SPECIAL PREVIEW: New Girl in Town Kate Roark Finds Her Grail as Director of “Spamalot”

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Dr. Kathleena L. Roark on the set of “Spamalot.”


Dr. Kathleena L. Roark is new to Spartanburg, having moved here last summer family from Illinois, but she is already making headlines in the Spartanburg theatre community.

An adjunct professor at both Converse and Wofford College (where she directed Sarah Ruhl’s  “In the Next Room (Or the Vibrator Play)” last November), Dr. Roark makes her big stage debut this weekend helming the musical farce “Monty Python’s Spamalot” at Spartanburg Little Theatre.

Roark, who previously held a college professor post at a one-person theatre department in Illinois, relocated to Spartanburg last year with her husband, David Roark (who now teaches AP English at Spartanburg Day School and recently appeared in Valerie Barnet’s staging of “The Breakfast Club”), and their two children.

And while she has directed many college shows and some youth theatre, “Spamalot” is her most lavish production to date, and the Chapman theatre is the first theatre she has worked at with a fly system.

Based on the film “Monty Python and the Holy Grail,” the original 2005 Broadway production, directed by Mike Nichols, won three Tony Awards including Best Musical and starred Tim Curry, Hank Azaria, David Hyde Pierce and Christian Borle.

And though she didn’t get an opportunity to see the original or touring production, Roark is enamored with the show’s music, all written by Eric Idle and John Du Prez, except for “Knights of the Round Table,” “Brave Sir Robin” and “Always Look on the Bright Side of Life,” taken from the “Holy Grail” film and “Monty Python’s Life of Brian,” respectively.

Roark said she has watched YouTube clips from the original Broadway show for inspiration, “but we are not lavishly devoted to it.”

Roark also has the utmost praise and respect for her new SLT gang: “It’s been wonderful for me that there are responsible people in charge of everything and who really know what they are doing.”

As for her “hilarious” 20-member cast, Roark said “everyone has been so committed to this production in doing the work and showing up early. It’s been the best.”

And when asked about the most (unexpected) challenging part of this show, Roark didn’t skip a beat: “The costume changes are just crazy.”

“I chose to do the same multiple casting as they did in the Broadway version, and it’s so true to its Monty Python roots where they were always doing multiple parts,” she said. “Even the ensemble members have a lot of costume changes from one song to the next.”

“You see connections with the characters and it’s a pleasurable thing for the audience when they see the same actor come out in a different role,” she said.

The primary parts are embodied by SLT regulars Brandon Alan Gaunt (from “Ring of Fire” and “Beauty and the Beast) as Lancelot (and the Knight of Ni, the French Taunter and Tim the Enchanter); Ben Dawkins from “Avenue Q” as the Historian (narrator), Not Dead Fred, Prince Herbert, and the Lead Minstrel; and Janice Wilkins, who returns to SLT after a very long hiatus as The Lady of the Lake, the only female primary role.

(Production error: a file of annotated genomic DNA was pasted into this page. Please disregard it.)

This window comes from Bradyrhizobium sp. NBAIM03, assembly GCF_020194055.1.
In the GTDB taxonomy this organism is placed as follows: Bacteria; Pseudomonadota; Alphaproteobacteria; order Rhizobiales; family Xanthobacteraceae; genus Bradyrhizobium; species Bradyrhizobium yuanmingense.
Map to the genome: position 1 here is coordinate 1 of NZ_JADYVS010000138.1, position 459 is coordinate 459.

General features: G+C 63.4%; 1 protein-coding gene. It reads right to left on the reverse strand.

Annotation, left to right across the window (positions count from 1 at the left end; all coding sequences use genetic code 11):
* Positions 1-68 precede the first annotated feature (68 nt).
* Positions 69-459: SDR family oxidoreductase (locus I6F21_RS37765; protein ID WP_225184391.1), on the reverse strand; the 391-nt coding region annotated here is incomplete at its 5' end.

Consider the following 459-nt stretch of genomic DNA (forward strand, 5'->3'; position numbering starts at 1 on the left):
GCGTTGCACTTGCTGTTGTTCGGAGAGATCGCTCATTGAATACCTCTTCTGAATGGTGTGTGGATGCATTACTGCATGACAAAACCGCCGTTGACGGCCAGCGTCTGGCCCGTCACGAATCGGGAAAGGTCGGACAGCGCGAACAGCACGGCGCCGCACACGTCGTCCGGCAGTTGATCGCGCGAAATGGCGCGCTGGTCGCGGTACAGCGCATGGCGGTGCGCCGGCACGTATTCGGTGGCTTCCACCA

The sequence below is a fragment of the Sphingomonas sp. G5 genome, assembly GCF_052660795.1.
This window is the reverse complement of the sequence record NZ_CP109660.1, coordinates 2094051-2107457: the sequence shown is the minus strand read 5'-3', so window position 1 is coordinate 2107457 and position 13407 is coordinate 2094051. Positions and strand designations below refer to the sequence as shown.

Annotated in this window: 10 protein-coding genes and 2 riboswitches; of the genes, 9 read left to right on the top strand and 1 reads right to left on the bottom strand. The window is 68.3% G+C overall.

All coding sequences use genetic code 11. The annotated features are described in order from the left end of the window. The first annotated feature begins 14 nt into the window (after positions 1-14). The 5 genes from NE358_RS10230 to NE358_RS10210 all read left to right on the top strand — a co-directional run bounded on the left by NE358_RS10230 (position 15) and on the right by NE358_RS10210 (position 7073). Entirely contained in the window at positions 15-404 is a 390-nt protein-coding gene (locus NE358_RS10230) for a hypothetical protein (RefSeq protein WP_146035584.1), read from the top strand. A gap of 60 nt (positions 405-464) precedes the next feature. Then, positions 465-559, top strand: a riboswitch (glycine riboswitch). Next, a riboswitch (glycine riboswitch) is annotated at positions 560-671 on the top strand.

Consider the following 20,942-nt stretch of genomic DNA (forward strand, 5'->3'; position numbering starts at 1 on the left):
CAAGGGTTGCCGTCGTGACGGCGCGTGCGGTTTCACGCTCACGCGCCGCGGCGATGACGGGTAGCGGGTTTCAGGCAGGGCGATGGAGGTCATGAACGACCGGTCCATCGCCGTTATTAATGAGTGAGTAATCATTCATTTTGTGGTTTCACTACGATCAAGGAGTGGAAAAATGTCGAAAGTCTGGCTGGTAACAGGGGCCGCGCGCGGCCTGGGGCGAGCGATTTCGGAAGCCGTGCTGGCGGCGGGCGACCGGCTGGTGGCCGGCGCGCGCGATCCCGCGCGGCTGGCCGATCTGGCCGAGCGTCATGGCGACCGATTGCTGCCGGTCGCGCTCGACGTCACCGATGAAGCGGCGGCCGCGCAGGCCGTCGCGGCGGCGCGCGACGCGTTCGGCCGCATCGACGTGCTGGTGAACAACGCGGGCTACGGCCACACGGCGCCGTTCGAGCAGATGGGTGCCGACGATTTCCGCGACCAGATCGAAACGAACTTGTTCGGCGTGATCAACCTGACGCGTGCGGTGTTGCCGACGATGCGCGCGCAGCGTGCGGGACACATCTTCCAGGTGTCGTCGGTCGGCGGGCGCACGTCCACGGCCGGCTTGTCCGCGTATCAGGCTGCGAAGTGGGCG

And King Arthur is played by SLT newcomer Stan Peal, who patrons will recognize from his movie critic show “The Reel Guys” on The Carolinas CW.

“Spamalot” does have dialogue of course, but it is mostly a song-and-dance show with music direction by Karen Hampton and two choreographers on board: William Wilkins and Emily Patterson.

“What a wonderful thing to have two choreographers to split the load. They have been amazing,” she said.

“Spamalot” features the second castle this season at Chapman Cultural Center after the momentous production of “Beauty and the Beast” last September. And while the Prince’s stately home (designed by SLT Production Manager Will Luther) was a brooding and pristine fairy tale set, the Spamalot castle (designed by Dr. Tim Baxter-Ferguson) is different aesthetically, Roark said.

“It’s Medieval and non-realistic. We’re not trying to make people believe it’s a real castle. And it transforms into all sorts of things even Las Vegas,” she added.

And what can SLT audiences anticipate from “Spamalot”?

“They can expect coconuts and beautiful hilarious songs and they will leave with a giant smile of their face,” she said. “ ‘Spamalot’ is a great date night and the best $25 you can spend in Spartanburg.”

“Spamalot” runs May 5-14 with shows Fridays and Saturdays at 8 p.m. and Sundays at 3 p.m. with an additional 3 p.m. matinee on Saturday, May 13, at Chapman Cultural Center, 200 E. St. John St. in Spartanburg. For tickets, call (864) 542-2787 or visit www.spartanburglittletheatre.com


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